[Met Performance] CID:255330
Rigoletto {558} Metropolitan Opera House: 10/20/1978.

(Review)


Metropolitan Opera House
October 20, 1978


RIGOLETTO {558}
Giuseppe Verdi--Francesco Maria Piave

Rigoletto...............Cornell MacNeil
Gilda...................Judith Blegen
Duke of Mantua..........Neil Shicoff
Maddalena...............Isola Jones
Sparafucile.............Kurt Moll
Monterone...............John Cheek
Borsa...................James Atherton
Marullo.................Robert Goodloe
Count Ceprano...........Philip Booth
Countess Ceprano........Loretta Di Franco
Giovanna................Ariel Bybee
Page....................Alma Jean Smith
Guard...................Domenico Simeone

Conductor...............Giuseppe Patanč

Review of Robert Jacobson in Opera News

Last season's new "Rigoletto," directed by Dexter, has settled into the repertory, now led with idiomatic expertise by Giuseppe Patané (seen Oct. 20), who combines a flawless sense of drama and pulse with mellowness. But what he achieved in the pit was not reflected onstage - it looked more like a reading rehearsal than a performance. Cornell MacNeil remains a phenomenon after all these years, with his gold-standard baritone in rock-solid form, the tone thrilling; but his casual performance, in need of a director, looked careless in detail and showed contempt for his public. As the Duke, Neil Shicoff had moments of beauty and focused tone, others of dryness and disintegrating tone. Uneven in quality and power, he tended to chop phrase endings, failing to follow through to keep the line alive. As a performer he lacked that crucial self-awareness, and his womanizing did not seem convincing, but his clear, youthful sound got into high gear for a lively final act. Judith Blegen's Gilda had no limits of scrupulous phrasing, lovely floating high notes and basic appeal, but she sang Verdi's music as if it were a Bach cantata, without involvement, warmth or vocal body. "Caro nome" emerged like a vocalise, and she is too fine an artist for growth to be stunted at this stage. Kurt Moll ran away with the honors, rolling out his rich carpet of bass sound as Sparafucile; but John Cheek's young bass lent little weight or sonority to Monterone's curses.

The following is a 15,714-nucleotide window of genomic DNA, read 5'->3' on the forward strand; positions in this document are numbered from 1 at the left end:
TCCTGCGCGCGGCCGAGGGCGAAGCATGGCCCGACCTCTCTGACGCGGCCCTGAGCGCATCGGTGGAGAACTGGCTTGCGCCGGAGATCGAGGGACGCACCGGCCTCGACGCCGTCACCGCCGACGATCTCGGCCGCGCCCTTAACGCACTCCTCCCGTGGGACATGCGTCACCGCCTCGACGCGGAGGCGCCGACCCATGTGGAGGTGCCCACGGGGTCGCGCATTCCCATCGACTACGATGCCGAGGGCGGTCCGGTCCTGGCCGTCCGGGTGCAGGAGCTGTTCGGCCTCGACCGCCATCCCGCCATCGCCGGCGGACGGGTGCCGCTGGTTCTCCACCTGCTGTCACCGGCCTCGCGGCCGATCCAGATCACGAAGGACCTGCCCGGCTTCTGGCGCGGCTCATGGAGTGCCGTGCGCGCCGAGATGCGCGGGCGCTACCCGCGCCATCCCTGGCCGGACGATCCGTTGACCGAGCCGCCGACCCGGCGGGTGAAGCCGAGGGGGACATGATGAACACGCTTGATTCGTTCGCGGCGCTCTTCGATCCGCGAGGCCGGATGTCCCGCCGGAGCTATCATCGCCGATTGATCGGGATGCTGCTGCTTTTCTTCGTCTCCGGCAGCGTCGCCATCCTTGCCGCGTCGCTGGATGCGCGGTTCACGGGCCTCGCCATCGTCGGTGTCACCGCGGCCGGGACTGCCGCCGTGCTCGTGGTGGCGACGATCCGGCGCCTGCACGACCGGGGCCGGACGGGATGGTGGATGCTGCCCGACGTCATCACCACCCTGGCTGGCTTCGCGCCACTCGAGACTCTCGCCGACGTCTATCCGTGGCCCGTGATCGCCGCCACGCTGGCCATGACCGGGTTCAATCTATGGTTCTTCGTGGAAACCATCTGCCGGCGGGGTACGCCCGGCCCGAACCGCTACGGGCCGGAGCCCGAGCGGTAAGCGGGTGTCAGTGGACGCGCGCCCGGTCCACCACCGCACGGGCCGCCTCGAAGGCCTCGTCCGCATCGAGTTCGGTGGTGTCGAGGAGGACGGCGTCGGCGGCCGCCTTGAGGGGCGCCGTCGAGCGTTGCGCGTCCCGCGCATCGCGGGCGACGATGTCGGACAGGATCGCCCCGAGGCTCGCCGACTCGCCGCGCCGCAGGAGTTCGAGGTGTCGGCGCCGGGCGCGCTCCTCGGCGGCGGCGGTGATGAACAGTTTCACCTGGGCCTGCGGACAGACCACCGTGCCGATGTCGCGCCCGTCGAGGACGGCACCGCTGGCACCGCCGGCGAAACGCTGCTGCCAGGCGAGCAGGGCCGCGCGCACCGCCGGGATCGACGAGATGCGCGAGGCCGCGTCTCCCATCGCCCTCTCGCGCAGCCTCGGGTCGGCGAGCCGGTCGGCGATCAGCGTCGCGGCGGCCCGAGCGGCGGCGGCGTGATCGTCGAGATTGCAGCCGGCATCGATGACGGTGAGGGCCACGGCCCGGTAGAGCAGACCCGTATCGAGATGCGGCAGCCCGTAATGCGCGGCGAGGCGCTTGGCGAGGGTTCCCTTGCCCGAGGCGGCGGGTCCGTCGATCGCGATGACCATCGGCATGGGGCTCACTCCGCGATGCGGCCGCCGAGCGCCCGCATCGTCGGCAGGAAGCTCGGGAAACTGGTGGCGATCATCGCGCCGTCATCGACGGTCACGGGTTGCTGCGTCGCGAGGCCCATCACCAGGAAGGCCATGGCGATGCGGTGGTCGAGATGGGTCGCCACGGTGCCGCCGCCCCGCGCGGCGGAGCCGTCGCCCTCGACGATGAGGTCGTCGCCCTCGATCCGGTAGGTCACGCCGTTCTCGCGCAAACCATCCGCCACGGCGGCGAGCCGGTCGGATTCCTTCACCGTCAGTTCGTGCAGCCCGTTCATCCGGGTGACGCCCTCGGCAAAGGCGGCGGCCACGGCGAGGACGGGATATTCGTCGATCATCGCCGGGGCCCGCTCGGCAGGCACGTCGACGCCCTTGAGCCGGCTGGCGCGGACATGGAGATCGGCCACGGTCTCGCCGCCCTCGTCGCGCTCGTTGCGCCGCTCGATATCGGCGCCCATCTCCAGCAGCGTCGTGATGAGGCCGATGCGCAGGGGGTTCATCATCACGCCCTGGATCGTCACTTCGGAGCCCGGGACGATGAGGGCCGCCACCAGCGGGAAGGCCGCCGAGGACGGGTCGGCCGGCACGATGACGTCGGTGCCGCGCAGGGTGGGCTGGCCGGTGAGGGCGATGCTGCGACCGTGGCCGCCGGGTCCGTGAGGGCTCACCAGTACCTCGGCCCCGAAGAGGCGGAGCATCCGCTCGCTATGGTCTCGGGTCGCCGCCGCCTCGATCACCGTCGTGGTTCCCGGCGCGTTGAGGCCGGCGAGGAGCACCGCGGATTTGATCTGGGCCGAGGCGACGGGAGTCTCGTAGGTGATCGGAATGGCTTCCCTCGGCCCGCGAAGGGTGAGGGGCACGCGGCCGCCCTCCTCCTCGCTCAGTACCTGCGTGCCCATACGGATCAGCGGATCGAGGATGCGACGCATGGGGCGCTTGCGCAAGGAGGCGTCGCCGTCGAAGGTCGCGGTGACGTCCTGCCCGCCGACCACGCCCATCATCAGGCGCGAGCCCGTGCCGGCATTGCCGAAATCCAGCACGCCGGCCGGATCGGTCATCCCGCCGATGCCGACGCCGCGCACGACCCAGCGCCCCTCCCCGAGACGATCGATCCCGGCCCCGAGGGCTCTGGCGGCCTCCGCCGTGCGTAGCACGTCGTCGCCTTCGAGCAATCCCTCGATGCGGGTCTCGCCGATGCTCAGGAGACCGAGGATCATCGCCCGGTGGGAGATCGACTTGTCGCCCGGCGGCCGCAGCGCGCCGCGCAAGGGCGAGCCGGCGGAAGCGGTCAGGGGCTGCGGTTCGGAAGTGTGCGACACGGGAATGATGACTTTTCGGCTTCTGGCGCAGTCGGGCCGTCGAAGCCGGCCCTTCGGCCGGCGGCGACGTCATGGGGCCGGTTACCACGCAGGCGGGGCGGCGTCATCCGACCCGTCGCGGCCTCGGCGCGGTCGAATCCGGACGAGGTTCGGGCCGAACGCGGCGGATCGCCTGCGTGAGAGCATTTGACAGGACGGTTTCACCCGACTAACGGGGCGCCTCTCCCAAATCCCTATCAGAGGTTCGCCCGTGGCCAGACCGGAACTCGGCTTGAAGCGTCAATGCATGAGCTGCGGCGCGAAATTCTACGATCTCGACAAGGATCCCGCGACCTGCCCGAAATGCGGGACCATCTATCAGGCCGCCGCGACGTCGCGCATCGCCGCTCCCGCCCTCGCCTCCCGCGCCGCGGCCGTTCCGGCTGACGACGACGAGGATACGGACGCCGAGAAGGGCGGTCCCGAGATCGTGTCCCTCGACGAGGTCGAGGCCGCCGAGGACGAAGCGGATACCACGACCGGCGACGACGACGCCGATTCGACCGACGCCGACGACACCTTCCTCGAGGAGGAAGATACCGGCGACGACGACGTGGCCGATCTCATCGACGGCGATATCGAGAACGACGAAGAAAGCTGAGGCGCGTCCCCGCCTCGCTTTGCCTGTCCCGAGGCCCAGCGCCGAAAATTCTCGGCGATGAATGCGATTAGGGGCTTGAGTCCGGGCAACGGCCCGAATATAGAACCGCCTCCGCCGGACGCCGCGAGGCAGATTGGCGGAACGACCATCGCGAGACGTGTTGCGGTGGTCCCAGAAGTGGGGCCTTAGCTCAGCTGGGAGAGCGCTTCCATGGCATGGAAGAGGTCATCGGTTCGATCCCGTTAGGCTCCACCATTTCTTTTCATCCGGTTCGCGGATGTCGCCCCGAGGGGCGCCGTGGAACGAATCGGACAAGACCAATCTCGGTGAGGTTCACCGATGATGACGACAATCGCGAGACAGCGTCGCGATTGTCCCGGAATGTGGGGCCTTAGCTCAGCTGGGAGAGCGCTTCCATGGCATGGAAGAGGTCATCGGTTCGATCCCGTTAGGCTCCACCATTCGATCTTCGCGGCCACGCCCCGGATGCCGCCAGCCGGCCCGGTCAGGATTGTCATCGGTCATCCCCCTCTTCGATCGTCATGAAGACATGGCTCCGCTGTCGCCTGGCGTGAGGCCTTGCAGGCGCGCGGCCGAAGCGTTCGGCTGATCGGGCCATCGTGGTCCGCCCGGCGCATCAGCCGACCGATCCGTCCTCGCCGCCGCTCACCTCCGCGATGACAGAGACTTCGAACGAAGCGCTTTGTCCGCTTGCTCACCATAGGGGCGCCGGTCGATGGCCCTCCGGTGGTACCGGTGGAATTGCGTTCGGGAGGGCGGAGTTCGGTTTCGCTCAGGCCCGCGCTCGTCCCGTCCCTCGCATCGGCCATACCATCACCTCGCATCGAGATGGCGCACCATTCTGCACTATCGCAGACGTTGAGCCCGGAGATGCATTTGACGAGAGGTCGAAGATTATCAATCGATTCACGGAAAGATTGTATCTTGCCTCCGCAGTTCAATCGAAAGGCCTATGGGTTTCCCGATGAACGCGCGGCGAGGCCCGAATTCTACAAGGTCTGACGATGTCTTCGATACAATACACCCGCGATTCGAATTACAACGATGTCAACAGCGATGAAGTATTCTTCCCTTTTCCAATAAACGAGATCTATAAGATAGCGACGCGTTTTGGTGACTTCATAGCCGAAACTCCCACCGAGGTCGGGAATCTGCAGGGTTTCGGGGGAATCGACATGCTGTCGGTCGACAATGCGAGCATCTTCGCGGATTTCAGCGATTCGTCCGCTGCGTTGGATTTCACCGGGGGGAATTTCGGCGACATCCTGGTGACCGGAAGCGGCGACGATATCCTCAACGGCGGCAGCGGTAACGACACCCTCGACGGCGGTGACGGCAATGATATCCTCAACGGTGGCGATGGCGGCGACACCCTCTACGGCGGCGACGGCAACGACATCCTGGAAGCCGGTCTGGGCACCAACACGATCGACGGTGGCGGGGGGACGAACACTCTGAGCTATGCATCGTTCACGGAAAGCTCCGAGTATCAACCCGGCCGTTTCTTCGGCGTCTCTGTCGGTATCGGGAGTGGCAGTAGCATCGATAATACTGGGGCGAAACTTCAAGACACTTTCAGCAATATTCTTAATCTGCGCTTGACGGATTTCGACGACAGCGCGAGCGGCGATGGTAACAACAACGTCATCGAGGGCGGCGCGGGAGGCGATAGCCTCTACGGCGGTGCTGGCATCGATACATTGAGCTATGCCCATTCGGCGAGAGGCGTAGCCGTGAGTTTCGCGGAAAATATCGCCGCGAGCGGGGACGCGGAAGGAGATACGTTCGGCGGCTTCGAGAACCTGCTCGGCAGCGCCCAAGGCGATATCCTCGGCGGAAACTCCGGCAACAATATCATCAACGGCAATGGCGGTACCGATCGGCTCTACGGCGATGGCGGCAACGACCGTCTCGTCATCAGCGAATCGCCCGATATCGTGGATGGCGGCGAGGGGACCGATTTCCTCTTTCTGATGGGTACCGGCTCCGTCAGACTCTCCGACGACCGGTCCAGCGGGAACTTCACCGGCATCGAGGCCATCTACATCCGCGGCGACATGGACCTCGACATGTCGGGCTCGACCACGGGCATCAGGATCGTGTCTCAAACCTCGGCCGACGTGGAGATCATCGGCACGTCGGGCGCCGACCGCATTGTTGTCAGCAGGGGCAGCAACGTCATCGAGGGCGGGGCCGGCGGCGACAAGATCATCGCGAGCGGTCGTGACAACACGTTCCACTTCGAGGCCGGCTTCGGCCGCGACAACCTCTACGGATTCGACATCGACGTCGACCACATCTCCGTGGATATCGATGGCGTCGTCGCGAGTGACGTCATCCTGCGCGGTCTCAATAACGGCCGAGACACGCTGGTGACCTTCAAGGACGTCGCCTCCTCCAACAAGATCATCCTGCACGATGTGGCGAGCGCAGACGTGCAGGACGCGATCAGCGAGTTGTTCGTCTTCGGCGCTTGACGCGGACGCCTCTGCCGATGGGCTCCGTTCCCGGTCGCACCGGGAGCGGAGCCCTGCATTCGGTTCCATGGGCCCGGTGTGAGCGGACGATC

Added Index Entries for Subjects and Names


Back to short citation(s).